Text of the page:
The Metropolitan Museum of Art is currently having their annual P.S. Art exhibition, which is a juried show featuring the artistic achievements of artists in New York City public schools. Although their show closes soon, I thought to write a post about two young and achieving artists in my household: Griffin and Elliot.
Being the stay-at-home dad these days, I often put out colored pencils, crayons, and paint for them to work with. This is hardly something that I feel the need to instill. They ask me, almost on a daily basis if they can do some new work.
Griffin definitely has a penchant for abstract expressionism. A while back, he did this great triptych that we framed and hung in the hallway:
They're acrylic on paper, and in the center one he splattered on it with his milk bottle to create the white areas.
The boys love painting outside too. It's amazing, as someone who often paints by toning down my full-strength colors with earth tones, to see them paint with such vibrant colors.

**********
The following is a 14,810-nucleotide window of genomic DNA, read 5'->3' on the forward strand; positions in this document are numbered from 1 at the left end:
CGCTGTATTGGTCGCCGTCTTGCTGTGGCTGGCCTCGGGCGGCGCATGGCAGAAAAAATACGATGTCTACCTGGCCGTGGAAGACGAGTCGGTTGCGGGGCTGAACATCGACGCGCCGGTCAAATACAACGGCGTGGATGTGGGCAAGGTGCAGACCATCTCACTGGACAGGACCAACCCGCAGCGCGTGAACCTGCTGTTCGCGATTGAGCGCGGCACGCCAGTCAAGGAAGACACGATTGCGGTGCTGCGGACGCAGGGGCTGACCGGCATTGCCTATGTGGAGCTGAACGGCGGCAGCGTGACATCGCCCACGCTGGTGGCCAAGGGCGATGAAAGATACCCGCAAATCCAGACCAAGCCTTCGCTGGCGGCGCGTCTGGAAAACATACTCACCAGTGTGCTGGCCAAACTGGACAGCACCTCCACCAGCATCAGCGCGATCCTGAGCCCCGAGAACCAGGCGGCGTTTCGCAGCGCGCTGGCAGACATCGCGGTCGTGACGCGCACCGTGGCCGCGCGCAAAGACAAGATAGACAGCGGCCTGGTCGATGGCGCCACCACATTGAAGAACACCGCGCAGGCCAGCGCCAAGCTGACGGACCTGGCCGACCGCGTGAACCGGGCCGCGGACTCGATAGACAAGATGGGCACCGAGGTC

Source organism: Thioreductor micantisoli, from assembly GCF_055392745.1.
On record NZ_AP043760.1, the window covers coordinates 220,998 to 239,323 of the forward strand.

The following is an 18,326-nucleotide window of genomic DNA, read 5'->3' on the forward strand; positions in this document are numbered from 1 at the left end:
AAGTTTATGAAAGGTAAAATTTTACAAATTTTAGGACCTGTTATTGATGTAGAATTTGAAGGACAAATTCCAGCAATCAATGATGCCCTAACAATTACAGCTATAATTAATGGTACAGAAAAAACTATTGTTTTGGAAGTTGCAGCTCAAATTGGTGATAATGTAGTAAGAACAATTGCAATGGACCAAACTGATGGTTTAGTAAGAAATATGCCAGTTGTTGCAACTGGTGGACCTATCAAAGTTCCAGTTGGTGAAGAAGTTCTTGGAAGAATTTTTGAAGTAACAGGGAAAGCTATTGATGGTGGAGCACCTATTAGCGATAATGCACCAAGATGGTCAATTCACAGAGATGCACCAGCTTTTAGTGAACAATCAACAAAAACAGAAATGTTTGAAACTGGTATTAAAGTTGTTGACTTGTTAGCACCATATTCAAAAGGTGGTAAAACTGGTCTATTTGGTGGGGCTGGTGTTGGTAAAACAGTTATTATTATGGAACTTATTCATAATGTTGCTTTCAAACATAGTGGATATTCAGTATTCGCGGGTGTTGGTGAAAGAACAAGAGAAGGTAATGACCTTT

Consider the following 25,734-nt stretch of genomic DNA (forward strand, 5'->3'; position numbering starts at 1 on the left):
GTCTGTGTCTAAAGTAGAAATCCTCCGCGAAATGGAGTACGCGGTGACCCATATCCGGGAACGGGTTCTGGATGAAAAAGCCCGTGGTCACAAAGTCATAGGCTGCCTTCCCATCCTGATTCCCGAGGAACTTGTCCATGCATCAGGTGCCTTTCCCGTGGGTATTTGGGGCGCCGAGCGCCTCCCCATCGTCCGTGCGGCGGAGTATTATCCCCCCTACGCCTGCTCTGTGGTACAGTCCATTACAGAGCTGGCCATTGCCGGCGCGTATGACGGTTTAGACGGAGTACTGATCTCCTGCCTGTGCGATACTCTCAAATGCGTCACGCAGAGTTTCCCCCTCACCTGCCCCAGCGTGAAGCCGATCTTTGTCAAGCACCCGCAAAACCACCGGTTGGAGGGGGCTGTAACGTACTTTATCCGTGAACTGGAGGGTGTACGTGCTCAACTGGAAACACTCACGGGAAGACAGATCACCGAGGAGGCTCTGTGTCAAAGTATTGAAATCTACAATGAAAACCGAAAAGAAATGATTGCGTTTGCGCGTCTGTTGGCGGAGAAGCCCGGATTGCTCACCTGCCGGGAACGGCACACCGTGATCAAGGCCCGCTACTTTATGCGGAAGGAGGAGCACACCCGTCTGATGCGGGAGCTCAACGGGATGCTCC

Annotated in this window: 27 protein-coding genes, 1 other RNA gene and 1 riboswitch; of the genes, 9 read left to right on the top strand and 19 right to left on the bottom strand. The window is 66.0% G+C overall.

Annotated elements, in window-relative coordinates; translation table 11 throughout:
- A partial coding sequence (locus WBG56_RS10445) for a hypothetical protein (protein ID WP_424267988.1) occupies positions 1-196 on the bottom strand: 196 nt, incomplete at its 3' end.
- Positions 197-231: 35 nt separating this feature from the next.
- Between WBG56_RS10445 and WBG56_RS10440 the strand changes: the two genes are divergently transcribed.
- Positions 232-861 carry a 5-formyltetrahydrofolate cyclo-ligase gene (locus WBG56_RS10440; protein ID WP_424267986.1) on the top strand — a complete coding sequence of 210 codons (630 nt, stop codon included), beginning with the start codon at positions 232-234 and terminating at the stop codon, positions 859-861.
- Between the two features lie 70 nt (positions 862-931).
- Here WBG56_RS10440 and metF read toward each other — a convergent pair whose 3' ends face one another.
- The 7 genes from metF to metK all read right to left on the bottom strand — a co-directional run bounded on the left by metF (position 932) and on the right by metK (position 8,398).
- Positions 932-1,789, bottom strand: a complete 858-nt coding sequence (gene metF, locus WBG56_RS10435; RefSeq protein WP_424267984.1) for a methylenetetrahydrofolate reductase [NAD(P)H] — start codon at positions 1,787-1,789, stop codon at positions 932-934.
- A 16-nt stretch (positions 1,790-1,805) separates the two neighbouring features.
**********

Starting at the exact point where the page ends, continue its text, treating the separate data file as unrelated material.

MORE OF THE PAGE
Elliot loves painting. He gets really into it (no pun intended)! But being almost two years younger than Griffin, he still doesn't quite understand the concept of painting on the paper.
I think sometimes he may confuse paint for food, but he wouldn't be the first in history. It has been theorized that Vincent van Gogh often ate yellow paint. Good thing they make non-toxic paint for kids!
Besides enjoying painting Plein Air, and getting really into their work, the boys seem to love working in the nude. You couldn't imagine how many times a day I have to tell them to get their clothes back on. Their always dressed in their birthday suit, with or without chocolate cake and candles.